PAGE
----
He said blogs had advantages over other, older ways of communicating such as e-mail and websites.
More than 700 Microsoft employees are already using blogs to keep people up to date with their projects.
Read the full story on BBC news.
Demos - The Greenhouse
Check out the link on this page for Creative Commons information....quite interesting option.
Collecting ideas for mysociety.org
Interesting and seemingly popular idea collecting site run by Westminster Policy 'wonk' Tom Steinberg.
mySociety.org is a charitable project which will identify, support and develop internet based projects that have real world impacts at very low cost per person helped.
Our work splits broadly into two phases. The first phase is to gather ideas, and the second consists of building real projects based on the best ones. Over the next few weeks we will gather ideas, and create a 'long list' of the best. In late November, we will pick two projects as winners. The second phase of the project consists of taking these winning ideas, seeking funding for them and building development teams to deliver them.
mySociety.org will support projects that have three broad attributes:
1 Founded on electronic networks. This includes the internet, mobile and telephone networks, wireless, fax and anything related.
2 Real world impact. The projects must have an impact which is above and beyond helping users to use their computers or mobiles more efficiently. We understand that there is a degree of philosophical ambiguity here (isn't faster browsing a real life impact?), so we've developed the following list of desirable outcomes from projects.
3 Increased social capital, preferably bridging between groups.
Reduced social exclusion
Improved human capital and employment prospects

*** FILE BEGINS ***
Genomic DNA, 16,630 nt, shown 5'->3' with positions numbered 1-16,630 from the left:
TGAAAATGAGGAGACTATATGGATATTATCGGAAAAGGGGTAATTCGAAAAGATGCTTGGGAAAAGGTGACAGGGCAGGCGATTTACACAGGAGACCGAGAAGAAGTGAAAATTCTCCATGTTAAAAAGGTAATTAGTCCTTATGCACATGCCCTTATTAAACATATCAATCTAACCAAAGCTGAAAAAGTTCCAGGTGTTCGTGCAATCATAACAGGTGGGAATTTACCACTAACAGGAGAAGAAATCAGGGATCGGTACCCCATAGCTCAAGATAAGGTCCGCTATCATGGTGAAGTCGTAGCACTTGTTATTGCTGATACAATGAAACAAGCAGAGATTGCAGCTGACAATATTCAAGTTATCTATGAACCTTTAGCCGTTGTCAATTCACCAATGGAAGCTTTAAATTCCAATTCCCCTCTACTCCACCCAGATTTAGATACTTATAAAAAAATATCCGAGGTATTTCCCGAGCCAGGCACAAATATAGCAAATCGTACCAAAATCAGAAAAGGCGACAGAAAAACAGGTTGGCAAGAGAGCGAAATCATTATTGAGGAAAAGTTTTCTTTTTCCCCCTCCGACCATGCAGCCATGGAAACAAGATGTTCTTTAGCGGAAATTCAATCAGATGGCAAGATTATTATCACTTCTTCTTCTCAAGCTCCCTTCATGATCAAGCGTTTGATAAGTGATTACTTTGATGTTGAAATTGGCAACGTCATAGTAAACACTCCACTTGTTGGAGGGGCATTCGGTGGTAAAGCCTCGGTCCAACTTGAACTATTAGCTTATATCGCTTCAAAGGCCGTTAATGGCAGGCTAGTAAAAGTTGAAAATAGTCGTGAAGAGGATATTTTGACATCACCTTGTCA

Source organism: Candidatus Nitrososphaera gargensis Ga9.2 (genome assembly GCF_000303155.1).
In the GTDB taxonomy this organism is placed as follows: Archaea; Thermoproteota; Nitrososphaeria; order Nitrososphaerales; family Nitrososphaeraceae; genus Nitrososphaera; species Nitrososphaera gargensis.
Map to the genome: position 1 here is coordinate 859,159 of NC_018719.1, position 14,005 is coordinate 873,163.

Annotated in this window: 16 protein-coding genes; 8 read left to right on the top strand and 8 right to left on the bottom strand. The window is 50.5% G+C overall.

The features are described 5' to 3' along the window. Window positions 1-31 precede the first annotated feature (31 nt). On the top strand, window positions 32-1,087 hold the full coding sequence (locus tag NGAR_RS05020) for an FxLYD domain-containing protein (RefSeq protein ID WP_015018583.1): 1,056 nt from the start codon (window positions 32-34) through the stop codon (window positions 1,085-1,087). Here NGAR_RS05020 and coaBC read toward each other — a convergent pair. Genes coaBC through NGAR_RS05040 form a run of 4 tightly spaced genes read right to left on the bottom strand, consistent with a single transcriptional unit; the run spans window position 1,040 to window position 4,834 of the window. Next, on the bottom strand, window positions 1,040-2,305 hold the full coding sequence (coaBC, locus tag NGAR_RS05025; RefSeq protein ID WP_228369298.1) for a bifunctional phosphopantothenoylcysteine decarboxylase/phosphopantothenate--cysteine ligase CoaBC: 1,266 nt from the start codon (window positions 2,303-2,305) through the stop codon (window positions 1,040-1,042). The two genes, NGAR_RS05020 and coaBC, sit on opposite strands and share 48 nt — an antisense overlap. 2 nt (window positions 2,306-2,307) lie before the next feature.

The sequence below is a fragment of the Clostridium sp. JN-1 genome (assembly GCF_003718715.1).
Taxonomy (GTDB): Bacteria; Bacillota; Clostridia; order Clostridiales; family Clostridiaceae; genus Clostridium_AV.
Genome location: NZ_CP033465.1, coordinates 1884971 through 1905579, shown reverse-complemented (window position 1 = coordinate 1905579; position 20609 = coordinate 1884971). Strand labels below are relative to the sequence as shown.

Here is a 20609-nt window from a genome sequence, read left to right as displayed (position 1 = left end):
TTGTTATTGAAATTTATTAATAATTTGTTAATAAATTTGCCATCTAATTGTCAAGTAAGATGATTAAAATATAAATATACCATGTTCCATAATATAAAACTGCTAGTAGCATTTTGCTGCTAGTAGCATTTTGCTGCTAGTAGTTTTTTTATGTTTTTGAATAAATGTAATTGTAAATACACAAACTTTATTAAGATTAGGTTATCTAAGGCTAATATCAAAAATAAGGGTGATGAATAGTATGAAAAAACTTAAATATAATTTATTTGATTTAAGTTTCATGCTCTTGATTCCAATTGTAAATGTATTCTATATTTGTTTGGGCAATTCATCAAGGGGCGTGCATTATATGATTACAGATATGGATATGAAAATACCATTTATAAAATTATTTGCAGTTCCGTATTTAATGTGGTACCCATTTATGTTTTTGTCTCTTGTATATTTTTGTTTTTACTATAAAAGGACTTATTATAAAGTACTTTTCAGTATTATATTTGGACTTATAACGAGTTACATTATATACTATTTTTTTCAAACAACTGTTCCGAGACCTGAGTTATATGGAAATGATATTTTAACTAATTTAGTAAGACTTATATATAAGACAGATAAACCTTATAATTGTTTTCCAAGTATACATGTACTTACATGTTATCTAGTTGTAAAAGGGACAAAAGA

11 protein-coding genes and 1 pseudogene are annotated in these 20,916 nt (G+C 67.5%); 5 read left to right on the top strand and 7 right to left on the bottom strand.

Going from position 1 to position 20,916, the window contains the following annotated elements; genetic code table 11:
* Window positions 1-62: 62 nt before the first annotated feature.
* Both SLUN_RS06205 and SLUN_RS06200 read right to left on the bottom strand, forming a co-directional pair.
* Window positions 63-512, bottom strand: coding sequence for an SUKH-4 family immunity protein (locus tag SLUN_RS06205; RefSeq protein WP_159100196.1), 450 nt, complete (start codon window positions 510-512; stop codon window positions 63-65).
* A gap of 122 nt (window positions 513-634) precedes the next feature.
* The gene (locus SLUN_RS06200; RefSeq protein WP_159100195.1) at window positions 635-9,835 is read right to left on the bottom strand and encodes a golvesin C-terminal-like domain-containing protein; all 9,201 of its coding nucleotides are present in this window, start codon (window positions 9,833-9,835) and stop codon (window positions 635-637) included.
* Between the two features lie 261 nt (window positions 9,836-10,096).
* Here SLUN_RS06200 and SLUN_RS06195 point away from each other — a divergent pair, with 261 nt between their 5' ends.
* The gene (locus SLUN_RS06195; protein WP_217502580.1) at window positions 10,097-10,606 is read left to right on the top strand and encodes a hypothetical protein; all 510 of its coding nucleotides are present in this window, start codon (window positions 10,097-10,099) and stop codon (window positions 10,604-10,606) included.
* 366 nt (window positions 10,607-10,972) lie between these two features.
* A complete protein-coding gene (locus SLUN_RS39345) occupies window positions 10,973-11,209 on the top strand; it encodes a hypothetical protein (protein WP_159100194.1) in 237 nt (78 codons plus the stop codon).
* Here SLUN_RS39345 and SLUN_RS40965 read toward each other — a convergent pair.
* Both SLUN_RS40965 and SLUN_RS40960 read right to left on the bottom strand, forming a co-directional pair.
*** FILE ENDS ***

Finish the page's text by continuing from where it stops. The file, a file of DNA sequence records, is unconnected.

Decreased occurrence of common social problems
NB Projects are not limited to these outcomes - if you've got something good which doesn't fit in here, please let us know anyway.
Low or zero cost scalability. This is key. We are looking for projects that cost the same (or virtually the same) to run for ten or a million users. This doesn't exclude the possibility of SMS based services, but it does rule out one-on-one tuition or building a site just for your community.
Other Lower Priority Attributes That Would Be Nice
Development Community. The possibility that projects will attract self sustaining development communities.
Low maintenance. Projects that are as reliable as a trusty screwdriver are desirable. Simple tools than can go online and never be thought about again will have an advantage at the early stages of MySociety.org. Again, this isn't a hard and fast rule, just a project reality at this stage.
Things People Already Do, Done Better.
Innovative Public Procurement - DARPA style
DARPA have been working on developing unmanned vehicles for the military for over a decade - and without much success. Now that the Pentagon want a third of their vehicles to operate unmanned by 2015, DARPA have had to search for a radical solution- so they're running a 'Grand Challenge': A million dollars for the fastest unmanned vehicle across a prescribed course between LA and Las Vegas on 13 March 2005.
Initially they expected 50 or so entrants - they've had closer to 200, including some of the leading figures in robotics, who admit they wouldn't usually work on defense contracts. $1 million might sound like a lot of money - but DAPA reckon one entry alone is already worth $25 million in donated time and hardware and nobody has crossed the finish line yet. What's more DARPA will reserve the right to military usage of the technology whilst the teams themselves maintain their IP for non-military applications. And we thought brainstorming was a smart way to get a lot of ideas fast.
Read more in Wired ...
Open to Ideas: Futurelab's website
The Nesta Futurelab has a very good website. Not only does it showcase it's own work on technology and learning it also showcases work from others that is pointing in the same direction. In the research section you can read work in progress papers, findings papers and other resources - such as literature reviews, that might be valuable to others working in the field. The site invites the public to submit unsolicited ideas via an application form providing they are in accordance with the futurelab criteria for submissions.